During the early Imperial period, the Mediterranean became largely a peaceful ‘Roman lake’ (mare nostrum) and the navy was reduced mostly to patrol, anti-piracy and transport duties, especially escorting the grain shipments to Rome. It also manned and maintained craft on major frontier rivers such as the Rhine and the Danube. But it wasn’t all plain sailing(!). In AD 15 and 16, Germanicus carried out fleet operations along the rivers Rhine and Ems, without permanent results due to grim Germanic resistance and a disastrous storm.


The Danube Basin

Under the ‘Five Good Emperors’ (AD 96 – AD 180) the navy played an important role during Trajan's conquest of Dacia, and operated, albeit temporarily, a fleet for the Euphrates and Tigris rivers. During Marcus Aurelius’s wars against the Marcomanni confederation, naval actions took place on the Danube and the Tisza.

Lighter ships, small-oared vessels, such as the navis actuaria, with 30 oars (15 on each bank) were ideal for transport in coastal and fluvial operations, for which its shallow draught and flat keel were ideal. In Late Antiquity, it was succeeded by the navis lusoria, used extensively used for patrols and raids by the legionary flotillas in the Rhine and Danube frontiers.

Reconstruction of a late period navis lusoriain Mainz museum. Photo by Martin Bahmann

The Classis Germanica was established in 12 BC by Drusus at Castra Vetera. It controlled the Rhine river, and was mainly a fluvial fleet, although it also operated in the North Sea. On one unfortunate occasion, the Romans' initial lack of experience with the tides of the ocean left Drusus' fleet stranded on the Zuyder Zee. After AD 30, the fleet moved its main base to the castrum of Alteburg, some 4 km south of Colonia Agrippinensis (modern Cologne).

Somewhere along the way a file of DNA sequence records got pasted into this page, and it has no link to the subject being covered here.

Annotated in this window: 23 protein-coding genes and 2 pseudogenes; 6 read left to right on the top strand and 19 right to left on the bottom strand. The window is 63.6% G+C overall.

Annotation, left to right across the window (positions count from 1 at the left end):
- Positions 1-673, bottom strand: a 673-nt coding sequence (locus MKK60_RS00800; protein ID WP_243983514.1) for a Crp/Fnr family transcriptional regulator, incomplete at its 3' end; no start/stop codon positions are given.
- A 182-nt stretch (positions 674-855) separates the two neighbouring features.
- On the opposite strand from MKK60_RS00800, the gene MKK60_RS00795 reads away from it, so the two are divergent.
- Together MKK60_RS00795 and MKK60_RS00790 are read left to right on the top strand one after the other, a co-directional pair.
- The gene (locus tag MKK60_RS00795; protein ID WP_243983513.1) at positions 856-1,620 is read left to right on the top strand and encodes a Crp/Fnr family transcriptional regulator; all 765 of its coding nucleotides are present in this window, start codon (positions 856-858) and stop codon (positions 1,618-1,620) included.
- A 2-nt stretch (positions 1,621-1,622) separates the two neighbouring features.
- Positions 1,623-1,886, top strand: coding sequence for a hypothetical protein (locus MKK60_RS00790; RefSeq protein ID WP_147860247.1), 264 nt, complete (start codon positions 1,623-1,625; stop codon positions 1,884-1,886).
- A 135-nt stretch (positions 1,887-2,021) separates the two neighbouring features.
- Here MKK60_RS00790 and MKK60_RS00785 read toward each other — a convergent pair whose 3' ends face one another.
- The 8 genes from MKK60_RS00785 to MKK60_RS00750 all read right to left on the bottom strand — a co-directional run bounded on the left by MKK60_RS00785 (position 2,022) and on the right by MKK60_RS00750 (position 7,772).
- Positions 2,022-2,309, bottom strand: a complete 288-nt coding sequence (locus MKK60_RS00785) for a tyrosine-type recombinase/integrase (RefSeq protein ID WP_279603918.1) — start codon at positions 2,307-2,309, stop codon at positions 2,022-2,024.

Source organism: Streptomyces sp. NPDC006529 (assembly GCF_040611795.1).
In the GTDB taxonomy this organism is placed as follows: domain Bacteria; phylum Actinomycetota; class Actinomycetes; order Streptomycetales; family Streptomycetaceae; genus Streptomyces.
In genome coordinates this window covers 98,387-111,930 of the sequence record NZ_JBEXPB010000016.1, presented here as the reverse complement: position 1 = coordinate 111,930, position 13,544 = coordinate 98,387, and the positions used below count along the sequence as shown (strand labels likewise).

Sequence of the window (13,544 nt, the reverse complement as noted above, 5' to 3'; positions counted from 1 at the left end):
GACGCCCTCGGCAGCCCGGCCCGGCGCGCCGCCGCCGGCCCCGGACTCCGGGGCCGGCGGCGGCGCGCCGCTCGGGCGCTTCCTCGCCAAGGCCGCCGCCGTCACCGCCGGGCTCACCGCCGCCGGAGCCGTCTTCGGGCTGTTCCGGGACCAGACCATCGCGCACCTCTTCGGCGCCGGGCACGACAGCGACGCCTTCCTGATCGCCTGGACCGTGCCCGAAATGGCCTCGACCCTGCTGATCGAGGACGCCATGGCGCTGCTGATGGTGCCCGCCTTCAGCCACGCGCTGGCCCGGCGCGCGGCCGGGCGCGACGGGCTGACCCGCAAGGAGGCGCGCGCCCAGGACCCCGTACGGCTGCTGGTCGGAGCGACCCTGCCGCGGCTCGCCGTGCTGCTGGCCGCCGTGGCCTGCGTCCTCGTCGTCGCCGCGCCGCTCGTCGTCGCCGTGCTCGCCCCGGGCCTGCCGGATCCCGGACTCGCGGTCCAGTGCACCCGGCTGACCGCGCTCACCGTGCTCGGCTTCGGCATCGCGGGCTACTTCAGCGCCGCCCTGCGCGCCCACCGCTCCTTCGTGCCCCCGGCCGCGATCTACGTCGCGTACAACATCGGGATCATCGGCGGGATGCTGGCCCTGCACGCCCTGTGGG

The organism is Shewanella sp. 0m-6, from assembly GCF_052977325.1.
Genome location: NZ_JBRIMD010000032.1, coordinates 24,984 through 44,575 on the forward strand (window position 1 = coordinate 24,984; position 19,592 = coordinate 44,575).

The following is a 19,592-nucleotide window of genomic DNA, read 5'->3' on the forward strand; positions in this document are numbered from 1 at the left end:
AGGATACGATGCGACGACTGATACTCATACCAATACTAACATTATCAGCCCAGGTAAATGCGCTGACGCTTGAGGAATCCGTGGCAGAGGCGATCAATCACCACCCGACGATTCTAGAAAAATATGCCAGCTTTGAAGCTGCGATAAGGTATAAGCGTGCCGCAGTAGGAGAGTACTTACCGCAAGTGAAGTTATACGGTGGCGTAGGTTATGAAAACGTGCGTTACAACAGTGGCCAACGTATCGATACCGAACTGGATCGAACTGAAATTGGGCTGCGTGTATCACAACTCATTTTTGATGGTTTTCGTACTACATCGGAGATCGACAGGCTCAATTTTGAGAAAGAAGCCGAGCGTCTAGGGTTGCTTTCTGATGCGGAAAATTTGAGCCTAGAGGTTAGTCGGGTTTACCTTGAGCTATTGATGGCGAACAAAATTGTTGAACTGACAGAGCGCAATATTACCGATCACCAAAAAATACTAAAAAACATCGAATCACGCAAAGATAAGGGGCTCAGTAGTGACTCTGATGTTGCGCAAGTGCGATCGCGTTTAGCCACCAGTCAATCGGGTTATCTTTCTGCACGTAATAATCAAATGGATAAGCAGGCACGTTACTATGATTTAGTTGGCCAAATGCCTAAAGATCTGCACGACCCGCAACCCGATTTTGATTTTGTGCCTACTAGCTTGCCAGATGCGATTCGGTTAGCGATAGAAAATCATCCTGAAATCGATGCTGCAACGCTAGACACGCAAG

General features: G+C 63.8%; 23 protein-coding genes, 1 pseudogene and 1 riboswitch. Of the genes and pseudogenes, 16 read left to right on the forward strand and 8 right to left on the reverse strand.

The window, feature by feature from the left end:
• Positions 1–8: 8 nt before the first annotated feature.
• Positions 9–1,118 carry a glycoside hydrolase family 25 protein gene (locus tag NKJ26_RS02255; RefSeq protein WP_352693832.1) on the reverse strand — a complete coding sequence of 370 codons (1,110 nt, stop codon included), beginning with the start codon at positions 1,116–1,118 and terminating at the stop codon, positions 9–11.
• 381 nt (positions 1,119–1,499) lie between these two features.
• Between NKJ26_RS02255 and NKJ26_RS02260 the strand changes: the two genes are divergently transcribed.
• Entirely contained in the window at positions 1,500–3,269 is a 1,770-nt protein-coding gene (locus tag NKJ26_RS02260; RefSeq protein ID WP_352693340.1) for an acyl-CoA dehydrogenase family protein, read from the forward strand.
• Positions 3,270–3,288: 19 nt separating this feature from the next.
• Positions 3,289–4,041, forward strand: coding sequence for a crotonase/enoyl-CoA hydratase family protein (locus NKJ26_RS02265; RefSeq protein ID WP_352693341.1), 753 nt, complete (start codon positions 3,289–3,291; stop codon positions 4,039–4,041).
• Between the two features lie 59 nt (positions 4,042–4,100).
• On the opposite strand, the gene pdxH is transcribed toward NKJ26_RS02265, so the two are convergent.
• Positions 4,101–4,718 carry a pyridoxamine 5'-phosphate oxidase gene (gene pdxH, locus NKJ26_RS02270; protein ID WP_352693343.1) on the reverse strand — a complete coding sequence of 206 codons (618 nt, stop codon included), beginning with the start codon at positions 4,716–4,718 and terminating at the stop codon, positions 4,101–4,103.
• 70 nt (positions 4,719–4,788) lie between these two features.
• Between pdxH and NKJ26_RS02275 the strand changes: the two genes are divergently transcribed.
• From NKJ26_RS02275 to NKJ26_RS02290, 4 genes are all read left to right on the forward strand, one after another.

The Classis Pannonica, was a fluvial fleet controlling the Upper Danube from Castra Regina in Raetia (modern Regensburg) to Singidunum in Moesia (modern Belgrade). Some writers trace its establishment to Augustus's campaigns in Pannonia in ca. 35 BC, but it was certainly in existence by AD 45. Its main base was probably Taurunum (modern Zemum) at the confluence of the river Sava with the Danube.

As an afterword, it’s worth noting that the (imaginary) 21st century state of Roma Nova – the setting for my books – was founded on cliff above a river in the last days of Empire. (Click here for more background).  Today, there are flourishing commercial docks in Roma Nova (mentioned in INCEPTIO and PERFIDITAS) and the base for a small fleet of well-armed patrol boats of the Imperial Fleet ready to deter any modern waterborne barbarians. Readers of the Roma Nova thrillers could see some resemblance to large towns built on the rivers Drava and Sava which flow into the Danube…